D P Wade

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We conducted large scale gene expression analysis of the response of macrophages to exposure to oxidized low density lipoprotein (Ox-LDL). Much of the vessel wall lesion of atherosclerosis is composed of macrophages that have become engorged with cholesterol. These resulting "foam cells" contribute to the progression of vascular disease through several(More)
Elevated blood concentrations of lipoprotein(a) [Lp(a)] and its constituent, apolipoprotein(a) [apo(a)], constitute a major risk factor for atherosclerosis, but their physiological activities remain obscure. Lp(a) and purified apo(a) stimulated the growth of human smooth muscle cells in culture. This effect resulted from inhibition of plasminogen(More)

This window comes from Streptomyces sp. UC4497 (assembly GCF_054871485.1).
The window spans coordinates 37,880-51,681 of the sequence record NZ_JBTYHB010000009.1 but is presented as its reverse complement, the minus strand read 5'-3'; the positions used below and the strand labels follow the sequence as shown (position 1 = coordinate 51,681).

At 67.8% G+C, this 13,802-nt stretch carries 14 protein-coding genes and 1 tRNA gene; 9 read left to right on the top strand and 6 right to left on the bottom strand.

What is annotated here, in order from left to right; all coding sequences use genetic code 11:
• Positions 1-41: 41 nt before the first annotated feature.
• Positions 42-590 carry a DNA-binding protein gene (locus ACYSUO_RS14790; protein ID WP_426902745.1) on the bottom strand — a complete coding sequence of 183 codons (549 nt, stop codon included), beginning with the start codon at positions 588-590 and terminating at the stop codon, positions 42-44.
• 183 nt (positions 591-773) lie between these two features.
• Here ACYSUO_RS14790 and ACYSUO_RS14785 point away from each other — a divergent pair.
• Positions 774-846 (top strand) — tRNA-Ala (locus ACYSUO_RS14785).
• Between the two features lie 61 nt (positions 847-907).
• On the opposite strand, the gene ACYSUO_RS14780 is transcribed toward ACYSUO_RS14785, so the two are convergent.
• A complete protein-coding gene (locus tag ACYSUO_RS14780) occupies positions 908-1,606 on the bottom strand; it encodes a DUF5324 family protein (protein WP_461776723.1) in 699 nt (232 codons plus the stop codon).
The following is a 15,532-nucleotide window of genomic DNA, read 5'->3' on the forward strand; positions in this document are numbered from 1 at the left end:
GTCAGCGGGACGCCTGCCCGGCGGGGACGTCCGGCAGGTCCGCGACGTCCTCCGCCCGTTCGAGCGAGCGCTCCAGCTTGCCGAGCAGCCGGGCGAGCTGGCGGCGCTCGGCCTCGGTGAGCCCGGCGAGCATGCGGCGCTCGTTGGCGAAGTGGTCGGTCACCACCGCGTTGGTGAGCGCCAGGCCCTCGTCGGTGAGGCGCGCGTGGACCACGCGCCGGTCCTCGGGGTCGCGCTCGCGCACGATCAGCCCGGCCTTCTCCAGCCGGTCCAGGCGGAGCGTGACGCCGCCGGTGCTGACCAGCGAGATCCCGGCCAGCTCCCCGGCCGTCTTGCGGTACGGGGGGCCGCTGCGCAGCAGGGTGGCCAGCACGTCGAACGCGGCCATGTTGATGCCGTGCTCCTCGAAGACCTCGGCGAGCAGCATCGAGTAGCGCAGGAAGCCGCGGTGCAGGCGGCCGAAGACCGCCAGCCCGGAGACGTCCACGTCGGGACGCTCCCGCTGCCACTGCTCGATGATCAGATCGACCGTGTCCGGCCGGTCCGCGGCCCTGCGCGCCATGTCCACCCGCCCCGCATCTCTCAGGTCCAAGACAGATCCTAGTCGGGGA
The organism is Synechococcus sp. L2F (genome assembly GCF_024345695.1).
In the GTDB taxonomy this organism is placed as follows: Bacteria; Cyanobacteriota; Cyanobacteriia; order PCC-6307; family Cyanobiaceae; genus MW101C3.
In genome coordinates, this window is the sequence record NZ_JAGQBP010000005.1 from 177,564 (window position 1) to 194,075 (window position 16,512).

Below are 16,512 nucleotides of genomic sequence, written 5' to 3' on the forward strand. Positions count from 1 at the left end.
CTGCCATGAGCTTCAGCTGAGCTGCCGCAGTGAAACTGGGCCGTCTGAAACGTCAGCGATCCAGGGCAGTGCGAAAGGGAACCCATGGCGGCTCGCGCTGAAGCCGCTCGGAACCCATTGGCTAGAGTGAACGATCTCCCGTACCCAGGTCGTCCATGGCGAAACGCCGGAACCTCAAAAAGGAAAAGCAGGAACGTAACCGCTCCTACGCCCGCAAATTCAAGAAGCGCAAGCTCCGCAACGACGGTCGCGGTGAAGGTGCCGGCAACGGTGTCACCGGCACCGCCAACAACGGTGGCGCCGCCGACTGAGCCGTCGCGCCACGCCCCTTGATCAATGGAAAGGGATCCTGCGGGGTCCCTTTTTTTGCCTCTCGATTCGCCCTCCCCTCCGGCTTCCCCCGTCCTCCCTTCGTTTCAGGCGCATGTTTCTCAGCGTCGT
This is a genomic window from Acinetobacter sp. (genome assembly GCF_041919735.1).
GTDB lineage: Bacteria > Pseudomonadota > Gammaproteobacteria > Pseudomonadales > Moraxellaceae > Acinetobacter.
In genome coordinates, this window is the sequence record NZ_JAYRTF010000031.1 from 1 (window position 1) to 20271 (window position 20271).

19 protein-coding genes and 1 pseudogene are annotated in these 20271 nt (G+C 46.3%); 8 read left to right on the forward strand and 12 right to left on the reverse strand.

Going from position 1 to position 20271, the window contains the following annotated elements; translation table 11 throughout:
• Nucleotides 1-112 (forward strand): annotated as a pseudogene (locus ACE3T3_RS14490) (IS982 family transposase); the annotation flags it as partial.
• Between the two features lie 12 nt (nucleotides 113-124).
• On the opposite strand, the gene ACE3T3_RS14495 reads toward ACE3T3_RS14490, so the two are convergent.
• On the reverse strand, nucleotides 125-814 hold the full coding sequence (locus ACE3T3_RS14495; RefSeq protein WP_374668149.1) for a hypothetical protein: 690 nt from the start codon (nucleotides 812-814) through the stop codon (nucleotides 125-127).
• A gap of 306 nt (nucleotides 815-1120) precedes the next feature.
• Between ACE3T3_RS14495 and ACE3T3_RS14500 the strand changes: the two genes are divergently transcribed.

Elevated plasma levels of the lipoprotein Lp(a) are associated with increased risk for atherosclerosis and its manifestations, myocardial infarction, stroke and restenosis (for reviews, see refs 1-3). Lp(a) differs from low-density lipoprotein by the addition of the glycoprotein apolipoprotein(a), a homologue of plasminogen that contains many tandemly(More)
The lipoprotein Lp(a), a major inherited risk factor for atherosclerosis, consists of a low density lipoprotein-like particle containing apolipoprotein B-100 plus the distinguishing component apolipoprotein(a) (apo(a)). Human apo(a) contains highly repeated domains related to plasminogen kringle four plus single kringle five and protease-like domains.(More)
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